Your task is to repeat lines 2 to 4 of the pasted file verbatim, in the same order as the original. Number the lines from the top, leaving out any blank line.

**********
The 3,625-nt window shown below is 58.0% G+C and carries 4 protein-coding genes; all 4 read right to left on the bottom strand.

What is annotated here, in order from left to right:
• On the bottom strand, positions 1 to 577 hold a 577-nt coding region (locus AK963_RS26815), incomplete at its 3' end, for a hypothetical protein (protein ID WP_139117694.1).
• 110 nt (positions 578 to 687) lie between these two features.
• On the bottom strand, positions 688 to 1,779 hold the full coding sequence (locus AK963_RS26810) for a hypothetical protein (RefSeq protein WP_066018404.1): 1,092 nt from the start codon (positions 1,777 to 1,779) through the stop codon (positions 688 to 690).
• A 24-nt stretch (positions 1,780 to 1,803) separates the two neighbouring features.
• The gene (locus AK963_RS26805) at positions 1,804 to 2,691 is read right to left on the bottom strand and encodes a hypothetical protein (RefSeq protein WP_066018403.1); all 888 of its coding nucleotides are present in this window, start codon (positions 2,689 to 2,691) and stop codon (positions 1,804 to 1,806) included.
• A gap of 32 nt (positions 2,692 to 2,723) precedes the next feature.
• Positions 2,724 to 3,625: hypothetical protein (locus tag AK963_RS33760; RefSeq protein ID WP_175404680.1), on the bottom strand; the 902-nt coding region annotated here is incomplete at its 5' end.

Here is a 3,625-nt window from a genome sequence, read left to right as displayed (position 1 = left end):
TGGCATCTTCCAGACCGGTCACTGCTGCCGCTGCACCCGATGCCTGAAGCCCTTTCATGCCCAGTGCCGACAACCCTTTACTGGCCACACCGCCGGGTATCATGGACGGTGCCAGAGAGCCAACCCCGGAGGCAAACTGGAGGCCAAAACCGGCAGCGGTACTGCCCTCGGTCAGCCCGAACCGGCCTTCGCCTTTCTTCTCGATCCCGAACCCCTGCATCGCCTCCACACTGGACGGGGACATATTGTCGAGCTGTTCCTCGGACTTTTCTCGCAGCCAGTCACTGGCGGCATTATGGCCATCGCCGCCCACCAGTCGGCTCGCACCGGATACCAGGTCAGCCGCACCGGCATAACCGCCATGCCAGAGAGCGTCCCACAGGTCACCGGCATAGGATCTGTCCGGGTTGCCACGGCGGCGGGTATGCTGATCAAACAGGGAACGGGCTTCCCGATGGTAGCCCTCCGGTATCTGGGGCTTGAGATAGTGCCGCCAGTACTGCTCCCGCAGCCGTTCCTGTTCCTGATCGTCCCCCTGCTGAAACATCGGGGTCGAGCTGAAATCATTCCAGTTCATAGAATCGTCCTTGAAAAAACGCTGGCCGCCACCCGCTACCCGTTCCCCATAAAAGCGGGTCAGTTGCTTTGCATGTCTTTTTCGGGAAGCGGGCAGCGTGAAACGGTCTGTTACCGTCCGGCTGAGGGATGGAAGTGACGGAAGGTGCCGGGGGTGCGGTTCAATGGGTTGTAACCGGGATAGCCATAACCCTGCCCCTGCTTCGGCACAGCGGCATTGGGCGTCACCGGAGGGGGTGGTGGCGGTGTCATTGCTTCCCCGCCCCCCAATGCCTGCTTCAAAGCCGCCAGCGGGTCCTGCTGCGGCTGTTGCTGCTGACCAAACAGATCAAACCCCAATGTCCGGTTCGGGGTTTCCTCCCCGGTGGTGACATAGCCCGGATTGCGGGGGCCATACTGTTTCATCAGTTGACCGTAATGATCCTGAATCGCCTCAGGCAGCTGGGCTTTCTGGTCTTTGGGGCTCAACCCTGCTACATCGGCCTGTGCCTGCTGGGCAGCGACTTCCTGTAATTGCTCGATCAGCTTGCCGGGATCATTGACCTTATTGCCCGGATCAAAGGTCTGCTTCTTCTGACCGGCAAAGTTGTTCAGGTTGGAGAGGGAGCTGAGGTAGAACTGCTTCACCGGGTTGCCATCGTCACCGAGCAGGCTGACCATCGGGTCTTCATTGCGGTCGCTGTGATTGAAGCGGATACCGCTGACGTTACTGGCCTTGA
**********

What is annotated here, in order from left to right:
• On the bottom strand, positions 1 to 577 hold a 577-nt coding region (locus AK963_RS26815), incomplete at its 3' end, for a hypothetical protein (protein ID WP_139117694.1).
• 110 nt (positions 578 to 687) lie between these two features.